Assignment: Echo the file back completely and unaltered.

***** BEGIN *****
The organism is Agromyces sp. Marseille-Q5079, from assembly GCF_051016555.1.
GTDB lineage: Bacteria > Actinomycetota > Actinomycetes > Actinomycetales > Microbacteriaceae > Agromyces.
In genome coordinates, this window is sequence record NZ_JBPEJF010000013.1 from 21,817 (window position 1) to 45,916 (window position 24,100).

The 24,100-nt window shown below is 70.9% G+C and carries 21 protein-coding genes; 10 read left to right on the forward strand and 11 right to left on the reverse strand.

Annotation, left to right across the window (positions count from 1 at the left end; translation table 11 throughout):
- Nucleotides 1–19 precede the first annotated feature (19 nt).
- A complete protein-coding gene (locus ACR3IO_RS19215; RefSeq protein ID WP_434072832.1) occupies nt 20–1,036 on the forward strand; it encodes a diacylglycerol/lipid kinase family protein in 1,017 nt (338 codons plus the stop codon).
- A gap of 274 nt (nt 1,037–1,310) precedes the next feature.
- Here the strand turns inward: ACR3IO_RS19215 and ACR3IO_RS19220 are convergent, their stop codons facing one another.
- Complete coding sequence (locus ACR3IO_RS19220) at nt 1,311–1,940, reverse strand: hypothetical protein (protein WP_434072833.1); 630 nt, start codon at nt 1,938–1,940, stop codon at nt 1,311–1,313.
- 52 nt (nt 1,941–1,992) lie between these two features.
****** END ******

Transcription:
The organism is Agromyces sp. Marseille-Q5079, from assembly GCF_051016555.1.
GTDB lineage: Bacteria > Actinomycetota > Actinomycetes > Actinomycetales > Microbacteriaceae > Agromyces.
In genome coordinates, this window is sequence record NZ_JBPEJF010000013.1 from 21,817 (window position 1) to 45,916 (window position 24,100).

The 24,100-nt window shown below is 70.9% G+C and carries 21 protein-coding genes; 10 read left to right on the forward strand and 11 right to left on the reverse strand.

Annotation, left to right across the window (positions count from 1 at the left end; translation table 11 throughout):
- Nucleotides 1–19 precede the first annotated feature (19 nt).
- A complete protein-coding gene (locus ACR3IO_RS19215; RefSeq protein ID WP_434072832.1) occupies nt 20–1,036 on the forward strand; it encodes a diacylglycerol/lipid kinase family protein in 1,017 nt (338 codons plus the stop codon).
- A gap of 274 nt (nt 1,037–1,310) precedes the next feature.
- Here the strand turns inward: ACR3IO_RS19215 and ACR3IO_RS19220 are convergent, their stop codons facing one another.
- Complete coding sequence (locus ACR3IO_RS19220) at nt 1,311–1,940, reverse strand: hypothetical protein (protein WP_434072833.1); 630 nt, start codon at nt 1,938–1,940, stop codon at nt 1,311–1,313.
- 52 nt (nt 1,941–1,992) lie between these two features.